An object believed to be a pipe bomb discovered in Sun Valley on Tuesday turned out to be infinitely less dangerous, but still puzzling.
The foot-long PVC cylinder contained no explosives, said Staff Sgt. Dan Lewin, commander of the Twin Falls Police Department bomb squad. Instead it held a metal rod, wrapped in fine red wire and encased in aluminum foil. A thin black wire, approximately 8 inches long, protruded from one end.
Construction workers found the object around 9 a.m. Tuesday during excavation for Sun Valley Resort's new White Clouds subdivision. The object was unearthed near the new White Clouds Golf Course just off Trail Creek Road.
Both the Sun Valley Police and Fire departments responded to the scene. Officers described the object as capped at both ends with what appeared to be a fuse sticking out of it.
Sun Valley Fire Chief Jeff Carnes contacted the Idaho Department of Homeland Security, Idaho Department of Health and Welfare, and Blaine County Sheriff's Department Disaster Services Coordinator Chuck Turner, as is protocol for potential explosive devices. Four members of the Twin Falls bomb squad responded at approximately 1:30 p.m.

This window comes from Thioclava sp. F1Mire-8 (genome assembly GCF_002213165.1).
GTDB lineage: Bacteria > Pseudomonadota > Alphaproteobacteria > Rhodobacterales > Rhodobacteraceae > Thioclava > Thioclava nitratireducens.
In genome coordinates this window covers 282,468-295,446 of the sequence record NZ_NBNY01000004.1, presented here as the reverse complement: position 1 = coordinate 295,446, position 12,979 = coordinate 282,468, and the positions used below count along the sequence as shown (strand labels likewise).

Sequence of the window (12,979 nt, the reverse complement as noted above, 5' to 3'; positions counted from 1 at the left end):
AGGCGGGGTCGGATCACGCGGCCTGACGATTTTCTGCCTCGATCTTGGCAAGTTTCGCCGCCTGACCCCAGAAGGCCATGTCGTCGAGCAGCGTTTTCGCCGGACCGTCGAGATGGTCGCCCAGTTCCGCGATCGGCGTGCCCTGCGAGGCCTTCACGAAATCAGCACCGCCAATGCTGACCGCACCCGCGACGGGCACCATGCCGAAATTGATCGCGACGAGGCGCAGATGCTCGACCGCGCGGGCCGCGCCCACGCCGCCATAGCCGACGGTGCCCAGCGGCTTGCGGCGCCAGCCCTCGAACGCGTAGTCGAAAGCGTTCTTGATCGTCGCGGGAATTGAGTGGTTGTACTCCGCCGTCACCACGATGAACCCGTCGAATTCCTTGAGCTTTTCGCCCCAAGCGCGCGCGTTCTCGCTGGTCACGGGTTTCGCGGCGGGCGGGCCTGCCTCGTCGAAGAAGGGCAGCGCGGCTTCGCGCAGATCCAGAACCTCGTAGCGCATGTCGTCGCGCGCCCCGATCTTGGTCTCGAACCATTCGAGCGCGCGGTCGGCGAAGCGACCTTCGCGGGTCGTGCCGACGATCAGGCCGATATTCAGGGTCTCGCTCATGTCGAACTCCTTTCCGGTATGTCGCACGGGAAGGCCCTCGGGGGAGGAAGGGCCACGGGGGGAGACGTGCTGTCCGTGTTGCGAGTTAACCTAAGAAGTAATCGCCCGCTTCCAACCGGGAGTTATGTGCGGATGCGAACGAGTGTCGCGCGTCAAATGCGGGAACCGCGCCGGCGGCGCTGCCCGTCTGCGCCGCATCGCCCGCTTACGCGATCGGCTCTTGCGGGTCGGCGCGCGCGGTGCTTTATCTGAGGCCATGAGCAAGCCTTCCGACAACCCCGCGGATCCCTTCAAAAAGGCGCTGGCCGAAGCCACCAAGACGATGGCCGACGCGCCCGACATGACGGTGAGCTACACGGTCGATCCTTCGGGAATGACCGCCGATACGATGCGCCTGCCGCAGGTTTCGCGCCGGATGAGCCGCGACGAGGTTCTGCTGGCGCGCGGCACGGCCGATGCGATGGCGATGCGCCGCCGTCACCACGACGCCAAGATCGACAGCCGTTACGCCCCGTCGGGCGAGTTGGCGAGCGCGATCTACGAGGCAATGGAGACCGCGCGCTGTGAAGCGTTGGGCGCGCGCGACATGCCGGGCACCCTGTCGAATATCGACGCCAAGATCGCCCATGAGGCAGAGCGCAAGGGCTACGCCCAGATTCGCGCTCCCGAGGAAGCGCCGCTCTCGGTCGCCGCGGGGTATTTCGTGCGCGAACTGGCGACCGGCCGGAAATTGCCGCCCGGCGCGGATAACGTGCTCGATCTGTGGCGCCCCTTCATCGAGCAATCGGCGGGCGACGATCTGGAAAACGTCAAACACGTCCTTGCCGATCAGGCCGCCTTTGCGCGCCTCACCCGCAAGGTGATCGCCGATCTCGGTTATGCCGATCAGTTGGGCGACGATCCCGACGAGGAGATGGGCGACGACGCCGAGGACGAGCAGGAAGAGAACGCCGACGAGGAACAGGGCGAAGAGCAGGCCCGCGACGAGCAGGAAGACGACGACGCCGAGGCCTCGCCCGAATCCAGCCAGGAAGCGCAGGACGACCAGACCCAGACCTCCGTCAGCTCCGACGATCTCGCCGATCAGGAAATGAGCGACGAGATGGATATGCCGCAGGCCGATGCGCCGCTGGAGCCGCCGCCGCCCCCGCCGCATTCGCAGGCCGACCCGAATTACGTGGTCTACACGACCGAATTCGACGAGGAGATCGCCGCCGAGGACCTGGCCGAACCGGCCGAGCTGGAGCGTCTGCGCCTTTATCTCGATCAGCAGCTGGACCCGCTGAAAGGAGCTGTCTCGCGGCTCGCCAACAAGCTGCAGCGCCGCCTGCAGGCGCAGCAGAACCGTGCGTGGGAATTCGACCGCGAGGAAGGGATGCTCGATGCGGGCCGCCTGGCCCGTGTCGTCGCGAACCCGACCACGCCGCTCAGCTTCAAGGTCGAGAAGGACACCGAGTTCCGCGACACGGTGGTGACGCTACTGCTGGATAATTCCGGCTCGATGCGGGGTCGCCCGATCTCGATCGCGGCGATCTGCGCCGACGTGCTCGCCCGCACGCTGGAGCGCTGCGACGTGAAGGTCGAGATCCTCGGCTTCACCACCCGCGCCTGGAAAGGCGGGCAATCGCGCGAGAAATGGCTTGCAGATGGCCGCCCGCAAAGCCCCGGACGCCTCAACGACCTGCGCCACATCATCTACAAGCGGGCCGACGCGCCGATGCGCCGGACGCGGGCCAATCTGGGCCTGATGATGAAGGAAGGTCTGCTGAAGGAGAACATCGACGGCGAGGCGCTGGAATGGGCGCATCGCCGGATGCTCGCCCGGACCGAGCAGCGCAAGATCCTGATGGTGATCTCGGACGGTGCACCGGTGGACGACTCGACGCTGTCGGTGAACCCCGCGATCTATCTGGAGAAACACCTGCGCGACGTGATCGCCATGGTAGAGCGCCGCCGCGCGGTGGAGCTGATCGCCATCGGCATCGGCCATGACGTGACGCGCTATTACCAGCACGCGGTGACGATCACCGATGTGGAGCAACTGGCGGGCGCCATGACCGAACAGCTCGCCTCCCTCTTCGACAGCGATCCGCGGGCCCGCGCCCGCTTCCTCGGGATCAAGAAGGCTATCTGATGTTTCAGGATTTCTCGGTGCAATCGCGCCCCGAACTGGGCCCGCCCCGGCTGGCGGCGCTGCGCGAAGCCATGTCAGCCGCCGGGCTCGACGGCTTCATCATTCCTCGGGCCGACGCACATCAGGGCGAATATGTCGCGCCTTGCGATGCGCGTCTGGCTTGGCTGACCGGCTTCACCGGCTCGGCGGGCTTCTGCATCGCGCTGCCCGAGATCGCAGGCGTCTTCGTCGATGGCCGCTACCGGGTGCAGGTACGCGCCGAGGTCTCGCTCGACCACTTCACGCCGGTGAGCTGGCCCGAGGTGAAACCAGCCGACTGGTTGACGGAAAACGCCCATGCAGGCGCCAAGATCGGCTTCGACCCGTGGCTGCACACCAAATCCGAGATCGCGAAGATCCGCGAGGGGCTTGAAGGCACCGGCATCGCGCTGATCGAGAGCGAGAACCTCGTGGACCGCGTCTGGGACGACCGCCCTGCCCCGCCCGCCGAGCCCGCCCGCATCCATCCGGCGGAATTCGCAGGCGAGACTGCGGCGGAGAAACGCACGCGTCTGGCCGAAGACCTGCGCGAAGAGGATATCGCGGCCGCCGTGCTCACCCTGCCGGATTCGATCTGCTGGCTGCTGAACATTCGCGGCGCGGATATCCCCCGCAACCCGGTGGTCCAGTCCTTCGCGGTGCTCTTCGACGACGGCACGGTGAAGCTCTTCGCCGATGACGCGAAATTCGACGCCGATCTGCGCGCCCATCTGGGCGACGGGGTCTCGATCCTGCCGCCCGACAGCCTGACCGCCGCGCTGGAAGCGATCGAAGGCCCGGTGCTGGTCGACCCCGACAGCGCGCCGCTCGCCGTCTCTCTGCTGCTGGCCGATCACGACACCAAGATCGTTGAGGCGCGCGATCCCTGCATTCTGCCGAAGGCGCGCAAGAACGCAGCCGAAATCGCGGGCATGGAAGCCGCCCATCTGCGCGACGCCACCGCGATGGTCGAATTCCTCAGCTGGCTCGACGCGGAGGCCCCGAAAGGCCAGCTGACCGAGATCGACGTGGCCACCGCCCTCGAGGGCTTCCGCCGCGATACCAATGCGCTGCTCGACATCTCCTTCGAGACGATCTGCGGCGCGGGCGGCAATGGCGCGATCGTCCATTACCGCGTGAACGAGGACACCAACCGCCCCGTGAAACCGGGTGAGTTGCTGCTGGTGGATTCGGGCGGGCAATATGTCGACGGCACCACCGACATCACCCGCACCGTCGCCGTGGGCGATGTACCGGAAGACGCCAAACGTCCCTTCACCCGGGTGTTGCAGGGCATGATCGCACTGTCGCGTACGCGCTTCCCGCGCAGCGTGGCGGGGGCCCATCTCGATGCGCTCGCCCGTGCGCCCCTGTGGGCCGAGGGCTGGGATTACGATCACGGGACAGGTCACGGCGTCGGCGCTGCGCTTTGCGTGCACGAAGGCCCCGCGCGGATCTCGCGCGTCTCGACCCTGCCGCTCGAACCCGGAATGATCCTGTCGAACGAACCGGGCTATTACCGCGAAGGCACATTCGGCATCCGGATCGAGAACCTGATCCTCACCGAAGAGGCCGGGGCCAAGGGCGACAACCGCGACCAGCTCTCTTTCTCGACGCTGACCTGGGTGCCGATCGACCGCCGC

Using a special device, a member of the bomb squad was able to crack open the object's plastic casing. Lewin said it looked enough like a pipe bomb to forego an attempt to X-ray the object.
"It didn't contain any explosives," Lewin said. "It looked more like a home-science electromagnetic project."
Which is where it gets strange: Lewin said similar rod-and-wire objects have been found by other bomb squads around the country. According to the Benton County Daily Record of Arkansas, a PVC pipe that caused a 2005 bomb scare there contained crystals for removing impurities from water.
Although his department is still investigating the nature of the object in Sun Valley, Lewin said he thinks it could possibly be some kind of holistic healing device.
"I didn't get the feeling this was a hoax," Lewin said. "Finding it there kind of makes sense with the excavation and the golf course—maybe someone was trying to heal the land."
Sun Valley Police Chief Cam Daggett said it looked manufactured rather than homemade and that it somewhat resembled a device used in an automatic gate system. Daggett sent photos of the object to repair and maintenance personnel at Sun Valley Resort in the hopes that they might recognize it.
"It's just a big mystery right now," Daggett said.
The object is in the possession of the Sun Valley Police Department, but Lewin said that it will probably make its way to Twin Falls where his bomb squad can keep it on file for future incidents.
In order to figure out its exact purpose, Lewin said he's hoping the creator will step forward with an explanation.
"The person would not get in trouble," Lewin said.
Jon Duval: email@example.com